kelly-blake-crop-facbogdanlovis-crop-facKaren Kelly Blake, PhD
Assistant Professor, Center for Ethics and Humanities in the Life Sciences
In concert with research collaborators Libby Bogdan-Lovis (Assistant Director, Center for Ethics and Humanities in the Life Sciences), Nanibaa’ Garrison, (Seattle Children’s Hospital) and Faith Fletcher (University of Illinois Chicago), I presented “Identity Complexities: Unpacking Concordance in the Medical Workforce.” Our team reported preliminary results of a 2000-2015 scoping literature review to examine presumed benefits of matching URM physicians with patients sharing similar race/ethnic identities. Our project is supported by contributions of research assistants Brittany Ajegba (MSU CHM medical student), Nichole Smith (Vanderbilt premedical undergraduate), and Jessica Torres (University of Illinois Chicago MPH student). We found that of 139 abstracts meeting our inclusion criteria, medical workforce diversity is mentioned the most among variables. Patient outcomes are mentioned the least. Blacks are mentioned more frequently across primary variables. American Indian/Alaskan Native/Native American is mentioned least frequently across variables. Our next phase will be the content analysis of the 139 included articles.

stahl-crop-2015Devan Stahl, PhD
Assistant Professor, Center for Ethics and Humanities in the Life Sciences
I was on a panel with Drs. John Kilner and Jeffrey Bishop responding to Dr. Kilner’s book, Dignity and Destiny: Humanity in the Image of God, for the Bioethics and Christian Theology Affinity Group. Dr. Kilner’s book focuses on the how the image of God grants all humans inherent dignity which cannot be damaged or lost as a result of sin. The respondents then discussed the potential implications this theological anthropology has for bioethics. My response highlighted the need for a reimagining of the theological concept of dignity for persons with profound intellectual disabilities. I argued that although the concept of dignity cannot easily solve the complex issued involved in clinical ethics, it can reframe our interactions with persons with profound disabilities, whose humanity is often questioned in both theology and bioethics. By not basing our concept of dignity on any inherent capacity for intellect, righteousness, equality in relationship, etc., we allow room for those who do not have these capacities to maintain their status as bearers of God’s image and, therefore, claim them as persons worthy of respect and care. Ultimately, I argued that we ought to imagine friendship as the ultimate telos or destiny of human life. When friendship is our goal, our ethical priority is not to ‘fix” or cure what we find broken or defective in others, but to befriend persons so that they too can participate in the good life.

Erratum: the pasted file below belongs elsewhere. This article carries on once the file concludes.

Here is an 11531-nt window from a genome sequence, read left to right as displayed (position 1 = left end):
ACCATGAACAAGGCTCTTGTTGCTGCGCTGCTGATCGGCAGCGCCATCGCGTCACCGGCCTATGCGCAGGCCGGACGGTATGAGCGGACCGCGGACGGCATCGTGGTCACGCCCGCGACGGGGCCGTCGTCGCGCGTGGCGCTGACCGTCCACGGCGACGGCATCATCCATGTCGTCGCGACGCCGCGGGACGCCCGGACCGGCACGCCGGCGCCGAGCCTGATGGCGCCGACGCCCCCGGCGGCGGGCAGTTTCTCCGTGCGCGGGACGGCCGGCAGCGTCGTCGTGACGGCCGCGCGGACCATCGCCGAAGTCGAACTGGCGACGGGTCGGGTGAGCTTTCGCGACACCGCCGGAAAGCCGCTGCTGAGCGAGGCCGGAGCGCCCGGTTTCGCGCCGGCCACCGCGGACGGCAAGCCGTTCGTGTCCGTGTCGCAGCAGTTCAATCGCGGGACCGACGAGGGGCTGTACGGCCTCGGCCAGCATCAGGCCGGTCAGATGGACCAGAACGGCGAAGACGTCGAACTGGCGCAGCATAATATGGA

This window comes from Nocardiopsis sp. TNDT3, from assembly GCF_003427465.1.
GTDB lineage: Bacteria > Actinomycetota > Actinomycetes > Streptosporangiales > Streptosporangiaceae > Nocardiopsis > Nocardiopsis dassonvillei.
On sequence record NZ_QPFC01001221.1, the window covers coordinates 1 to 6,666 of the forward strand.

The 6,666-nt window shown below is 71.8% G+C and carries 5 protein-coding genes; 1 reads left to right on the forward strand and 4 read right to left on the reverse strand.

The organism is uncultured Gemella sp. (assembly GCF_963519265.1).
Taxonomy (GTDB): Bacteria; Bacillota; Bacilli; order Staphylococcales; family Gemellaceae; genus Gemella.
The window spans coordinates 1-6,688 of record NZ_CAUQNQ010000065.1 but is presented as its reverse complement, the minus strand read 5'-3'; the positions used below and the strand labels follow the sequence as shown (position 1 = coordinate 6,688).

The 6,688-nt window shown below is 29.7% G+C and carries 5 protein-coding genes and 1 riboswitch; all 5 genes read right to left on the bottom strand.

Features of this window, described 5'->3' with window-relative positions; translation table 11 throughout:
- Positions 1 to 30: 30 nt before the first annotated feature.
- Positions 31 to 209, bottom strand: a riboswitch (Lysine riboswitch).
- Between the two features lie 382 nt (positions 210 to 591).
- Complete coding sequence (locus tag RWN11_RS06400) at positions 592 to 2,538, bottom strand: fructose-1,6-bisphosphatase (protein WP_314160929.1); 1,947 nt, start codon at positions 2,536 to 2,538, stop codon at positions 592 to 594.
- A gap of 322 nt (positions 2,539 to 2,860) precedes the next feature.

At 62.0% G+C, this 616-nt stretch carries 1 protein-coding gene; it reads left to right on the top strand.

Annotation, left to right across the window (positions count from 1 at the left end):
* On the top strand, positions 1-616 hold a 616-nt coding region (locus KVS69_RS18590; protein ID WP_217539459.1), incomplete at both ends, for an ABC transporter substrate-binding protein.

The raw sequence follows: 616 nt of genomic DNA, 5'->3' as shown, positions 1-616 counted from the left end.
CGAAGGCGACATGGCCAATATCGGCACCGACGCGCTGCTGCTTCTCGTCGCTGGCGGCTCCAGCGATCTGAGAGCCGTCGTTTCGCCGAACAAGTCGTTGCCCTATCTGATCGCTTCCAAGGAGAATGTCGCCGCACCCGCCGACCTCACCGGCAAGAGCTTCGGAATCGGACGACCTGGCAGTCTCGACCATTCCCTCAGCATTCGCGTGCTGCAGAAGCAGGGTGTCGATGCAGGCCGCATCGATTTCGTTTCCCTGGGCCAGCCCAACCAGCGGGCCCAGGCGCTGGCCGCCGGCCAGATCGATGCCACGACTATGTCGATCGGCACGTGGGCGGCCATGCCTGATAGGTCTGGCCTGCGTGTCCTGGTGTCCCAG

About Michigan State Bioethics

Devoted to understanding and teaching the ethical, social and humanistic dimensions of illness and health care since 1977.
This entry was posted in Center News, Research and tagged , , , , , , , . Bookmark the permalink.